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University of Iowa News Release

April 1, 2005

Task Force Issues Report On Antibiotic Resistance In Iowa

The number of reported infections caused by a bacteria resistant to certain antibiotics increased steadily from 1999 to 2003, according to the task force monitoring antibiotic resistance in Iowa.

Surveillance data from the Iowa Antibiotic Resistance Task Force shows the number of reported infections from invasive methicillin-resistant Staphylococcus aureus (MRSA) rose from 102 in 1999 to 186 in 2003. The numbers are based on isolate submissions sent by hospital laboratories around the state to the University Hygienic Laboratory (UHL) for surveillance.

Staphylococcus aureus bacteria can cause a variety of illnesses, from pneumonia and sinusitis to bloodstream and urinary tract infections.

"What is happening in Iowa in terms of antibiotic resistance is similar to what is happening in other states," said Michael Pentella, Ph.D., a public health microbiologist at UHL and a member of the task force. "We're hearing a lot more about MRSA, not just hospital-acquired infections but increasingly more community-acquired infections."

The finding is included in the recently released second edition of "Iowa Antibiotic Resistance Task Force: A Public Health Guide." Established in 1998, the group -- made up of medical and public health professionals from around the state -- monitors and evaluates the prevalence of antibiotic resistance in Iowa and develops guidelines for combating the emergence of antibiotic-resistant bacteria.

The report is being sent to nearly 8,000 health care providers around the state, with clinical practice guidelines on the management of acute ear infections, posters for patient areas at doctors' offices and brochures for the public.

A strain of Staphylococcus aureus now exists that is resistant to all antibiotics except vancomycin. This poses a growing public health concern, noted Mary DeMartino, a public health microbiologist at UHL and a task force member. "If we lose this last drug of choice, we are talking about a bacteria that can cause serious illnesses with no antibiotics left to treat them," she said.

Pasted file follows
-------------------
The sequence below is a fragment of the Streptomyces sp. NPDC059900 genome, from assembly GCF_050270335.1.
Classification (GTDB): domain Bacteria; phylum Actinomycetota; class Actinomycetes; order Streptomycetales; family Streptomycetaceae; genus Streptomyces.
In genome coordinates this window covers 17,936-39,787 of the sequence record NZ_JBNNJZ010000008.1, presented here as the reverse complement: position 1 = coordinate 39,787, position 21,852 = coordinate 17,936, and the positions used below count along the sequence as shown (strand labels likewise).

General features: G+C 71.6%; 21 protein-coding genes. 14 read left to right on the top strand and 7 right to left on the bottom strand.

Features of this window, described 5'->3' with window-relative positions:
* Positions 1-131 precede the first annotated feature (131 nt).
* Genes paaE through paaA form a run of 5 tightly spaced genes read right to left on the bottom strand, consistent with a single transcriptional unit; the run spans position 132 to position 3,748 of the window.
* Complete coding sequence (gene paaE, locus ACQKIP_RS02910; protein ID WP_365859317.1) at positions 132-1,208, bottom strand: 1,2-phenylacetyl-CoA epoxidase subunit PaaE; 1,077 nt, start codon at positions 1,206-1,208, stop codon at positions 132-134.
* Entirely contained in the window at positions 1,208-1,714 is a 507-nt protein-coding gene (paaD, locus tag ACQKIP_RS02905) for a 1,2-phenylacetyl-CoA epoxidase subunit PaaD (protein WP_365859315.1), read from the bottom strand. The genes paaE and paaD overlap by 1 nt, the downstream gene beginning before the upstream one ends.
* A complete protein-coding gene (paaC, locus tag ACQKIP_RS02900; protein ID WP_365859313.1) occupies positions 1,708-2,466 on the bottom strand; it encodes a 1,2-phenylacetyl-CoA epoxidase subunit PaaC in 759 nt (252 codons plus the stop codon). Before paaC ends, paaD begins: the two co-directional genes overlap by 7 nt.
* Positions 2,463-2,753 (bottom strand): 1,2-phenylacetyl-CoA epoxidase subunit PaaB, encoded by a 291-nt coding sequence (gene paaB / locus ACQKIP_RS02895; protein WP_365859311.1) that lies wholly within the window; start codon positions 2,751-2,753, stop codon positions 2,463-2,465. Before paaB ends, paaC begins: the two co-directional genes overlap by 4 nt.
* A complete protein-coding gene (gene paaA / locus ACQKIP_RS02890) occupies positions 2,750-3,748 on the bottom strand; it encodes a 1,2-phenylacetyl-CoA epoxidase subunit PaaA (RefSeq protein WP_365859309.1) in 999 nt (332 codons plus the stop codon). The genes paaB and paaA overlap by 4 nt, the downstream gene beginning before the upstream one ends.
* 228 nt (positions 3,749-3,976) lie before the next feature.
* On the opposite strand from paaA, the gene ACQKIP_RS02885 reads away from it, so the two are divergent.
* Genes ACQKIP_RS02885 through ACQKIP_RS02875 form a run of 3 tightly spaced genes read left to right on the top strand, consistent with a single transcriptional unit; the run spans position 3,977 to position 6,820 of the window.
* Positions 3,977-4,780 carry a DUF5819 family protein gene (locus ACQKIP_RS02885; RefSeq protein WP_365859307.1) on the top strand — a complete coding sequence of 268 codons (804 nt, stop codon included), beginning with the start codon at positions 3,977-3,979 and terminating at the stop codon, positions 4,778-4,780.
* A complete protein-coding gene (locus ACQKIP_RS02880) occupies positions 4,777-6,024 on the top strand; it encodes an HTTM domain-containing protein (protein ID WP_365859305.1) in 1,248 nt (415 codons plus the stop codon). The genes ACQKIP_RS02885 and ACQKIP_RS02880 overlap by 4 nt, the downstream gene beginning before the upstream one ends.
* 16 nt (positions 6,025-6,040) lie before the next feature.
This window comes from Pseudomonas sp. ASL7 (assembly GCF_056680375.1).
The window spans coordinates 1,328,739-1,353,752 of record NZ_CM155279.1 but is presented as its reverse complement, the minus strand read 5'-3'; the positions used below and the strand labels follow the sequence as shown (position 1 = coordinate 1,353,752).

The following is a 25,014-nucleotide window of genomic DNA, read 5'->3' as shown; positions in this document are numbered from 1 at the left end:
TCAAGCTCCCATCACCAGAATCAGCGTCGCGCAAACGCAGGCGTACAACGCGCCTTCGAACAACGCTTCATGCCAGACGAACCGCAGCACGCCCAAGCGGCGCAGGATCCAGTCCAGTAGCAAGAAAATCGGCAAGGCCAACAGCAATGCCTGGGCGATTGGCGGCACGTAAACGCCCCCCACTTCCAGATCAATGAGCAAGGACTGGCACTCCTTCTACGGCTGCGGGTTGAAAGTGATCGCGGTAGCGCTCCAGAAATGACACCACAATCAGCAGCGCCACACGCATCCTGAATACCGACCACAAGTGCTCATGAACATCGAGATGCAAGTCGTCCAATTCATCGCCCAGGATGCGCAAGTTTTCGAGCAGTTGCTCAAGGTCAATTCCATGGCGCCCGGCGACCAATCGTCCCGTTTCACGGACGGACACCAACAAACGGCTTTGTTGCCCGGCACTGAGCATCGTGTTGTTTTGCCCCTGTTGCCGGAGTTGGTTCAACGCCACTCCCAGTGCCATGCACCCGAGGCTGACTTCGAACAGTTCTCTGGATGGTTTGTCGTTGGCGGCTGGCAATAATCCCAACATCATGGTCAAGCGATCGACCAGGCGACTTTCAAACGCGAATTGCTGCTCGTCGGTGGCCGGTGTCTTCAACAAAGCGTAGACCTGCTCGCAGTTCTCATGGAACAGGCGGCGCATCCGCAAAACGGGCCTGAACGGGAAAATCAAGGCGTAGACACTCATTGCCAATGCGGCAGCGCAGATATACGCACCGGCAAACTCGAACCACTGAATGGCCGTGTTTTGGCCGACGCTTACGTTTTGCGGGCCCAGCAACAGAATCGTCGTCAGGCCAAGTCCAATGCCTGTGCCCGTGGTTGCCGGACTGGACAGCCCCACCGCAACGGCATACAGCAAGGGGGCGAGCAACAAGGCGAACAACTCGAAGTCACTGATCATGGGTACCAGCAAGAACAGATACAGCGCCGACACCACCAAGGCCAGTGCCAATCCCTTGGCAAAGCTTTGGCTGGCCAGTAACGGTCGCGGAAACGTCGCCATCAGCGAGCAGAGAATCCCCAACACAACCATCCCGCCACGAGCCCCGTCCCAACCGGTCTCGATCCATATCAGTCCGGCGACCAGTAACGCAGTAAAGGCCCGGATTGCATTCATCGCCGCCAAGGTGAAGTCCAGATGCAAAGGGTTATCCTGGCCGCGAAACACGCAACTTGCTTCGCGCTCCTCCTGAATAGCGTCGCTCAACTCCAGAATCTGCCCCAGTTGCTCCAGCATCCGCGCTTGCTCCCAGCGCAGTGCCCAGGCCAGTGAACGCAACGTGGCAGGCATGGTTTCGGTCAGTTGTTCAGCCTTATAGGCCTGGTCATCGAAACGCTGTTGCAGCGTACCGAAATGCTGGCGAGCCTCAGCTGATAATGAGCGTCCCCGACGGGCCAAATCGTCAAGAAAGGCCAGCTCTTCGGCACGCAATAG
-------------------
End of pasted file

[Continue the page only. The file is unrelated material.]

There have been four reported cases of vancomycin-resistant Staphylococcus aureus (VRSA) in the United States, each acquired in a hospital or nursing home setting. No VRSA infections have been confirmed in Iowa, although UHL has received suspect isolates from laboratories around the state.

"The statewide surveillance program normally only looks for certain organisms in invasive sites such as the blood or spinal fluid. However, because the potential for VRSA is so critical to public health, we included surveillance for this organism at any site," DeMartino said. "The fact that we've had two or three hospital laboratories submit suspected VRSA isolates indicates their vigilance. They're actively looking for this organism in order to prevent its spread."

The task force report contains new guidelines that promote "watchful waiting" when dealing with ear infections. Such illnesses are common in children but many are viral infections and, therefore, are not treatable with antibiotics.

The key message for health care providers and the public is to be aware of the difference between bacterial and viral infections and to use antibiotics judiciously, Pentella and DeMartino said.

"Physicians are encouraged to educate their patients on when an antibiotic is -- and isn't -- appropriate," DeMartino said. "Antibiotics won't help cold and flu viruses, but many people believe an antibiotic is what they need, so that's what they ask from their doctor. In the long run, taking unneeded antibiotics only contributes to bacteria developing antibiotic resistance."

Despite the emergence of antibiotic resistant bacteria, efforts to get the word out about antibiotics -- and prevent the spread of illness, in general -- are working, Pentella said. "People are better now at getting flu shots, for example, which reduces the instances when people may demand an antibiotic," he said. "Plus, not having the flu virus reduces the risk of getting a secondary bacterial infection, which can happen especially among debilitated patients or those more susceptible to disease."

Promoting the age-old message of "wash your hands" remains as important as ever, Pentella and DeMartino emphasized.

"Proper hand-washing is still one of the easiest and best ways to prevent the spread of any illness," DeMartino said. Antibacterial soaps are okay, but not necessary in terms of prevention, she added.

"Rubbing your hands together with plenty of soap and rinsing with water is the activity that will get rid of the germs. Any soap will do," Pentella said.

Pentella and DeMartino noted that tracking antibiotic resistance in Iowa remains a collaborative effort, involving medical, public health, nursing, clinical laboratory and veterinary medicine professionals. They added that with additional federal or state funds, screening for resistance could be expanded and more organisms could be tested.

The Iowa Antibiotic Resistance Task Force report is available online at

It also is accessible through the Hygienic Laboratory Web site at

STORY SOURCE: University of Iowa Health Science Relations, 5139 Westlawn, Iowa City, Iowa 52242-1178

MEDIA CONTACTS: David Pedersen, (319) 335-8032, or Becky Soglin, 319-335-6660,